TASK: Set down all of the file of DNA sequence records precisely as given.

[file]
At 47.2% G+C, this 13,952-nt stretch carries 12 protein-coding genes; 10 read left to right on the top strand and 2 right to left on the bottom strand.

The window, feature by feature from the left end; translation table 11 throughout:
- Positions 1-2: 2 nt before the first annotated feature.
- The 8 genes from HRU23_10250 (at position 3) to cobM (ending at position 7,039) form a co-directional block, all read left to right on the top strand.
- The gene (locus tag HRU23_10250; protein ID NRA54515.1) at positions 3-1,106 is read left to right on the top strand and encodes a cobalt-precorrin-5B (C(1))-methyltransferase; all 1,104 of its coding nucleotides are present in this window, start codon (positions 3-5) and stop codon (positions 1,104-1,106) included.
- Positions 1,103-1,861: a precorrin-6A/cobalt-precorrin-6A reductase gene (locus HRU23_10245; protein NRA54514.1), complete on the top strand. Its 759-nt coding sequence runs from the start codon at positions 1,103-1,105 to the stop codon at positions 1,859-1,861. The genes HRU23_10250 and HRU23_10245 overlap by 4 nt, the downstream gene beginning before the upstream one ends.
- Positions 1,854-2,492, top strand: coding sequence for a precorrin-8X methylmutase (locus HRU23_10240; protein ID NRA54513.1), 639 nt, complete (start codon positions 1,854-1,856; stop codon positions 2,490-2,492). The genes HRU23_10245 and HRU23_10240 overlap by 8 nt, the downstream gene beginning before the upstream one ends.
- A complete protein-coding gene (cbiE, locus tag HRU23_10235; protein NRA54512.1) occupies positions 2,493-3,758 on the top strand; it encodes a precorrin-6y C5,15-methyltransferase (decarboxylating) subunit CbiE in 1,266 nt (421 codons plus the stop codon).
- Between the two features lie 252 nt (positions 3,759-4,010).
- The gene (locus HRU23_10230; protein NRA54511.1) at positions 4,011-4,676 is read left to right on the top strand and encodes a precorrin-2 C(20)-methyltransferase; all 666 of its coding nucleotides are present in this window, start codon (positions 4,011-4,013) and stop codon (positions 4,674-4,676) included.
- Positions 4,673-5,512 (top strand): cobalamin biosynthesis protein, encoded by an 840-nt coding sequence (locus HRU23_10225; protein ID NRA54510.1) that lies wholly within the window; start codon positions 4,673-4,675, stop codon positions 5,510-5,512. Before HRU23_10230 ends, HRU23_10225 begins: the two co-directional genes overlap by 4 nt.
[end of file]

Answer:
At 47.2% G+C, this 13,952-nt stretch carries 12 protein-coding genes; 10 read left to right on the top strand and 2 right to left on the bottom strand.

The window, feature by feature from the left end; translation table 11 throughout:
- Positions 1-2: 2 nt before the first annotated feature.
- The 8 genes from HRU23_10250 (at position 3) to cobM (ending at position 7,039) form a co-directional block, all read left to right on the top strand.
- The gene (locus tag HRU23_10250; protein ID NRA54515.1) at positions 3-1,106 is read left to right on the top strand and encodes a cobalt-precorrin-5B (C(1))-methyltransferase; all 1,104 of its coding nucleotides are present in this window, start codon (positions 3-5) and stop codon (positions 1,104-1,106) included.
- Positions 1,103-1,861: a precorrin-6A/cobalt-precorrin-6A reductase gene (locus HRU23_10245; protein NRA54514.1), complete on the top strand. Its 759-nt coding sequence runs from the start codon at positions 1,103-1,105 to the stop codon at positions 1,859-1,861. The genes HRU23_10250 and HRU23_10245 overlap by 4 nt, the downstream gene beginning before the upstream one ends.
- Positions 1,854-2,492, top strand: coding sequence for a precorrin-8X methylmutase (locus HRU23_10240; protein ID NRA54513.1), 639 nt, complete (start codon positions 1,854-1,856; stop codon positions 2,490-2,492). The genes HRU23_10245 and HRU23_10240 overlap by 8 nt, the downstream gene beginning before the upstream one ends.
- A complete protein-coding gene (cbiE, locus tag HRU23_10235; protein NRA54512.1) occupies positions 2,493-3,758 on the top strand; it encodes a precorrin-6y C5,15-methyltransferase (decarboxylating) subunit CbiE in 1,266 nt (421 codons plus the stop codon).
- Between the two features lie 252 nt (positions 3,759-4,010).
- The gene (locus HRU23_10230; protein NRA54511.1) at positions 4,011-4,676 is read left to right on the top strand and encodes a precorrin-2 C(20)-methyltransferase; all 666 of its coding nucleotides are present in this window, start codon (positions 4,011-4,013) and stop codon (positions 4,674-4,676) included.
- Positions 4,673-5,512 (top strand): cobalamin biosynthesis protein, encoded by an 840-nt coding sequence (locus HRU23_10225; protein ID NRA54510.1) that lies wholly within the window; start codon positions 4,673-4,675, stop codon positions 5,510-5,512. Before HRU23_10230 ends, HRU23_10225 begins: the two co-directional genes overlap by 4 nt.